Constitutional History of Korea

The Republic of Korea

Background Constitutional History

The Constitution of the Republic of Korea is the supreme law of the Republic of Korea (South Korea). Between 17 July 1948, the date of adoption of the first Constitution, and 1987, the Constitution was amended nine times and six republics were established. South Korea adopted its current democratic constitution on 29 October 1987.

The 1948 constitution established a system where the president was elected by the national assembly. The first amendment in 1952 was enacted during Rhee Syngman and introduced a directly elected president and a bicameral parliament, despite initial proposals to establish a parliamentary system.  Rhee Syngman was reelected the following year. Syngman subsequently amended the constitution in November 1954 to remove term limits to allow him to run again, following mathematical maneuvers where the 2/3 majority required was approximated to the integer closest to the exact figure. In exact figures, a 2/3 majority meant support from 135.33 members of parliament out of the total 203 members. The amendment only received 135 votes. The government argued that the 2/3 majority was achieved as 135 was the closest integer to 135.33. The unlimited term for the presidency in this controversial amendment was to apply only to the first president of the Republic.

Following the popular protests and student revolution in response to rigged elections in 1960, which eventually led to the resignation of Syngman, the constitution was amended in June 1960 to introduce a parliamentary system of government, constituting the Second Korean Republic. This was followed by another amendment in November 1960 which, in response to popular demands for punitive measures, allowed the retroactive punishment of those guilty of election irregularities, corruption and appropriation of public property-under the inclusive designation of ‘anti-democratic’ acts.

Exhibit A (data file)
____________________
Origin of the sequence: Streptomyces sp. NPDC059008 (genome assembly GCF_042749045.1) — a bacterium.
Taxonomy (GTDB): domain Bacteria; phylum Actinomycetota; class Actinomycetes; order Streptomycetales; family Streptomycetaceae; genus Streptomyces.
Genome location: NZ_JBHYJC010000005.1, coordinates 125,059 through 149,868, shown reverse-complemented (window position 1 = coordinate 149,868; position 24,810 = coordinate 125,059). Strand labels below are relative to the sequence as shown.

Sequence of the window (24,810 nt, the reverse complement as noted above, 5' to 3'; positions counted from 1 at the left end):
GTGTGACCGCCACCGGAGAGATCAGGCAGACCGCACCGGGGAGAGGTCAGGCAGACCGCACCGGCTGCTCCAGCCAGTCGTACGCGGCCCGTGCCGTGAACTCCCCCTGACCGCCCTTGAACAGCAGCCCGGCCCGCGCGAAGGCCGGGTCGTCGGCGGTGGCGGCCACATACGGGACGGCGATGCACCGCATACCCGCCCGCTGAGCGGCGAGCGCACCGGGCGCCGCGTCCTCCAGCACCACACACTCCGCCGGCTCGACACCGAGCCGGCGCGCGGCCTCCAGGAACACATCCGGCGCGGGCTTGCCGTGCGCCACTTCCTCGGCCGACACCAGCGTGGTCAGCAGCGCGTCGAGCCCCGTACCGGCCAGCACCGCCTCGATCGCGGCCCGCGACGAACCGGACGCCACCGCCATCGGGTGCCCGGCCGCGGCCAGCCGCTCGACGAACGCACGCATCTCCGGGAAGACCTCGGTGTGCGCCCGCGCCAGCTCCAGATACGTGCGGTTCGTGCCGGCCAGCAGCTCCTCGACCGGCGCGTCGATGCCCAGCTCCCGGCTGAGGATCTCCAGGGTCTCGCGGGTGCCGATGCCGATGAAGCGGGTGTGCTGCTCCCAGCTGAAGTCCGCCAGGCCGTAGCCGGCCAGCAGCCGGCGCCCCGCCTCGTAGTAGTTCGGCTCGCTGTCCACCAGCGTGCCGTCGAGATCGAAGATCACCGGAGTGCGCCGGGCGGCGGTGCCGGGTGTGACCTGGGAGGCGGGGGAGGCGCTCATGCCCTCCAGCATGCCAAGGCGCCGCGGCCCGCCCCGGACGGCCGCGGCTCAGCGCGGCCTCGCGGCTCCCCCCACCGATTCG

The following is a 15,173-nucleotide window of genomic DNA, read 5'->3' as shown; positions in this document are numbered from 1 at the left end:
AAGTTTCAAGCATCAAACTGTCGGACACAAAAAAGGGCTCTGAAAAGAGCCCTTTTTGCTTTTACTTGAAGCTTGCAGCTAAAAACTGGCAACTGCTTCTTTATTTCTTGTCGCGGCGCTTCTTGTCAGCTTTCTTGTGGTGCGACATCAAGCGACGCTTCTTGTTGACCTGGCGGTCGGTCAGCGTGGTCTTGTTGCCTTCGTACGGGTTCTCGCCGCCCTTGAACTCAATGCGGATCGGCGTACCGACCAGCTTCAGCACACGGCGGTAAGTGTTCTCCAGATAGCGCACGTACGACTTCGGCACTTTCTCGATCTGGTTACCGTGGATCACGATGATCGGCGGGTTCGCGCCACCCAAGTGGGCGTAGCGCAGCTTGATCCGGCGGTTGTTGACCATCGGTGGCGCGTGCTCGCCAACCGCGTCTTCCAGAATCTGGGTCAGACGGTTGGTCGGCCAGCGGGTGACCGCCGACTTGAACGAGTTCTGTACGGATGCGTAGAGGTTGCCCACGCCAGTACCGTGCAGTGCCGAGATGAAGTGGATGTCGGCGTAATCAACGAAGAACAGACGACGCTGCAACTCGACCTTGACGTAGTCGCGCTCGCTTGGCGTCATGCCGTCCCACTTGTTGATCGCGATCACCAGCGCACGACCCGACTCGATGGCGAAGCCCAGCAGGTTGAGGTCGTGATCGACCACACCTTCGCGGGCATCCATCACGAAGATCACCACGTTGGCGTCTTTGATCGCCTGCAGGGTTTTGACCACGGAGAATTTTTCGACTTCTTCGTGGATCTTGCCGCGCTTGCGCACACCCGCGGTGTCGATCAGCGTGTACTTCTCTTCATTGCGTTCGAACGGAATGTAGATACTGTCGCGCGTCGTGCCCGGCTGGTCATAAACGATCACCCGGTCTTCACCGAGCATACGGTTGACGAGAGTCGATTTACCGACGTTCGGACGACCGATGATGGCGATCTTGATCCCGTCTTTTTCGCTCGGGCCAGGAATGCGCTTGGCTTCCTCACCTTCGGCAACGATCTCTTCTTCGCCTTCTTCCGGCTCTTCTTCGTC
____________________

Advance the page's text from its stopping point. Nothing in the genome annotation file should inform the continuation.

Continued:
The fifth amendment to the constitution in December 1962 gave birth to the Third Republic. The then newly installed government proved incapable of asserting its authority following the departure of strong man Syngman. This precipitated a military coup in December 1962, led by Park Chung-Lee. The military junta dissolved parliament. While the constitution theoretically continued in force, the emergency law had precedence. The ruling junta established a committee to draft a new constitution. Public hearings and panel discussions were held on a nationwide basis and findings were referred to the Supreme Military Council for final review before the draft Constitution was put to a referendum. The presidential system was retained in the new Constitution. The token public engagement in the drafting process was aimed at countering the prevailing complaint that the regime was dictatorial and enjoyed little popular support.

The ruling party undertook another (sixth) constitutional amendment in October 1969 to authorize a third term for the general turned President Park Chung-Lee. Despite strong resistance from the opposition, the amendment was passed in the Assembly and approved in a referendum. 

President Park, then in his third term, suddenly invoked martial law, ostensibly in anticipation of a projected North-South Korean dialogue in December 1972. The constitution was suspended and the National Assembly was dissolved by an extra-constitutional power. Soon the State Council, temporarily substituting the Assembly, took up a constitutional amendment bill, which was approved with 91.5% in a referendum, launching the Fourth Republic. This constitution brought about the so-called ‘Yusin Ch'eje’ (Restoration Order). Under this constitution, ostensibly designed to expedite reunification and to give legal backing to what was claimed to be the ‘Korean style democracy’, the president was vested with nearly unlimited powers overriding the other separate branches of government: he was free to serve as many terms as the National Congress for Reunification may decide; he could name one-third of the members of the National Assembly and dissolve the legislature; he could appoint judges, including the chief justice, and; he was authorized to issue extraordinary measures which could suspend constitutional provisions.